Foxes are one of Britain’s most notorious pests, garnering plenty of attention from the media and worried residents alike, both in built-up areas and rural locations.
But beneath the sensationalised reports of fox invasions and their aggressive nature, why do these pests cause such problems for homes and businesses in London?
In part, it is due to their number and their increasingly brave behaviour around humans. It is also due to the health risks they pose, and the commercial losses that can ensue from a fox problem.
Attracted to the steady and convenient supply of food and shelter in urban areas; foxes have adapted to a human dominated landscape and now thrive in town and city centres by making the most of food sources. The only issue is that this food supply is usually courtesy of family homes and food-related businesses, where foxes target waste bins and, in some cases, kitchens or storerooms.
The financial cost and unpleasant living and working conditions that occur as a result of a fox infestation are reason enough to seek a solution. As such, it is best to seek professional advice and fox controltreatment from an experienced company like Empire Pest Control.
The red fox is indigenous to Great Britain, but the increasing development of its natural rural habitat after WWI meant that adapting to urban and suburban landscapes became a necessity. Instead of hunting and preying on other forms of wildlife, foxes had to adjust to scavenging and surviving alongside humans, which they did well.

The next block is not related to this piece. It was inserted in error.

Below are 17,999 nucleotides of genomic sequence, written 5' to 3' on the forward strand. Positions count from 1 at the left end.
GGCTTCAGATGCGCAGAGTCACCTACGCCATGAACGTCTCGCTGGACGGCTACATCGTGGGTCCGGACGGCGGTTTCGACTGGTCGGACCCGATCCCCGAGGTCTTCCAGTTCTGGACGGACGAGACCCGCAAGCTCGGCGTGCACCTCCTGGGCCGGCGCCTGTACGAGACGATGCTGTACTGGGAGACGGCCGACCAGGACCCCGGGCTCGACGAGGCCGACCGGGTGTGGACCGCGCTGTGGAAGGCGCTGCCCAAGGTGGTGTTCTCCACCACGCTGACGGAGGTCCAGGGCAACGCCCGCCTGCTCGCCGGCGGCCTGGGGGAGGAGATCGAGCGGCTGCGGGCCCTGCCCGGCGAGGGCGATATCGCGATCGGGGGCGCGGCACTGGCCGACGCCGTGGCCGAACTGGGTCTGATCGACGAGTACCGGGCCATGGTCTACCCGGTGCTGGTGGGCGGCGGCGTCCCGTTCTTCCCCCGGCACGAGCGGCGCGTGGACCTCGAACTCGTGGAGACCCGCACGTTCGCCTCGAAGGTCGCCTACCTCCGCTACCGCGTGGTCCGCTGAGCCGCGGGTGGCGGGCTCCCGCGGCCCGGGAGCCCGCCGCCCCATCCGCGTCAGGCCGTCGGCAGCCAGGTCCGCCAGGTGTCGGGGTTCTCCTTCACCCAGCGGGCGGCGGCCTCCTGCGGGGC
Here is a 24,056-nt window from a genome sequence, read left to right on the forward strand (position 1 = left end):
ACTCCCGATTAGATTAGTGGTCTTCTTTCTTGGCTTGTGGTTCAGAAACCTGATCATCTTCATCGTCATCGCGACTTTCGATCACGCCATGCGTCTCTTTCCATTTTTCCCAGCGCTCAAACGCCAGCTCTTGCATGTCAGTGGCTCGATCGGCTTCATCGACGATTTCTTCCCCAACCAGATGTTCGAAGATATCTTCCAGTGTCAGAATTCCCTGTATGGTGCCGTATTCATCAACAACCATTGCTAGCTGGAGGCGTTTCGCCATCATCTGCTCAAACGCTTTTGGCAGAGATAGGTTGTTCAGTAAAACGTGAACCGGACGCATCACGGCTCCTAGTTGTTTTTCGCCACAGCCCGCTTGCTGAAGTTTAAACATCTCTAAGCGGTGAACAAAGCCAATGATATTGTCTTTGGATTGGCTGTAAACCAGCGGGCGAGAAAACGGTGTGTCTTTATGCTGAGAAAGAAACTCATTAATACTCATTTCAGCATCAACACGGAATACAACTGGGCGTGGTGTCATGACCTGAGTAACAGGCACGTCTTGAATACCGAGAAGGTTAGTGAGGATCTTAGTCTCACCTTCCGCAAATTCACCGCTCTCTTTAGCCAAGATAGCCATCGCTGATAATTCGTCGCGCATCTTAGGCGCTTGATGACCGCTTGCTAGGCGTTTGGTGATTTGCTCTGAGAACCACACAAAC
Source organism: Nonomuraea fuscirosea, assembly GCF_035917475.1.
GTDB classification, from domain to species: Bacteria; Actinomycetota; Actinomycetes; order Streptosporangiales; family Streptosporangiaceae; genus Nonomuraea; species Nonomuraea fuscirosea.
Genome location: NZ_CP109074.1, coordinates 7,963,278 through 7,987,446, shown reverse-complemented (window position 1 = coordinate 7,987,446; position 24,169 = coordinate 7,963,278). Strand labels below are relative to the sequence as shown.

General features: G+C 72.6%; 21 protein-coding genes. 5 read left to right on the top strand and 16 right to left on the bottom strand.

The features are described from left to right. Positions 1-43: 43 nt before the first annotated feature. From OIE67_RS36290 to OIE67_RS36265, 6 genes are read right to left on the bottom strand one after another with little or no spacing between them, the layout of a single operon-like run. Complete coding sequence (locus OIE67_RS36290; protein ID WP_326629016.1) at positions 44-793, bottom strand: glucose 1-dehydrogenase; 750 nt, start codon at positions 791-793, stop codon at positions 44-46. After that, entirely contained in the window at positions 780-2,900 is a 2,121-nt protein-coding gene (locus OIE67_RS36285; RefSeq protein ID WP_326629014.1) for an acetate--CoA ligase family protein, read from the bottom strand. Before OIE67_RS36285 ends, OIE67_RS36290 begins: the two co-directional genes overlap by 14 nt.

Unfortunately, they did this so well that in some areas they have thrived, becoming a nuisance and a pest. Making the most of large gardens, with their warm compost heaps, sheds and even bird bath water supply, foxes are now a common sight for people. What’s more is that these predominantly nocturnal pests are not afraid to show themselves in the daylight, if they have grown up and become accustomed to noisy city life.
To spot a fox, look for its defining features and distinctive appearance. The red-brown coat, with a paler underside, is a good clue as to whether or not you are dealing with a fox or a stray. Also, note that a fox’s height is between 35cm and 45cm, with a noticeable tail, 30-50cm in length.
While foxes only have one litter a year, the litters consist of anything between four and seven young, all of whom mature at one year. As such, you could see an infestation of nearly fifty foxes in just two years.
Solving Your Fox Problem
So many people mistake foxes for being shy, dog-like creatures, but they are indeed pests and need dispersing accordingly, in a safe and humane way.
Foxes can and do attack people and pets, but their aggression is not the only reason you need to solve your fox problem as a matter of priority. They damage gardens, act violently towards pets and carry sarcoptic mange (scabies) and distemper virus. This can be transferred to humans and pets, respectively; the latter can actually prove fatal for dogs and other pets.
To keep your pets safe, your business free from the effects of pest infestation and to avoid the other issues that come with a fox problem, call Empire Pest Control for advice and treatment plans. All of our fox control solutions are in accordance with the Wildlife and Countryside Act 1981 and The Protection of Animals Act 1911, meaning they are effective but humane. So get in touch now.
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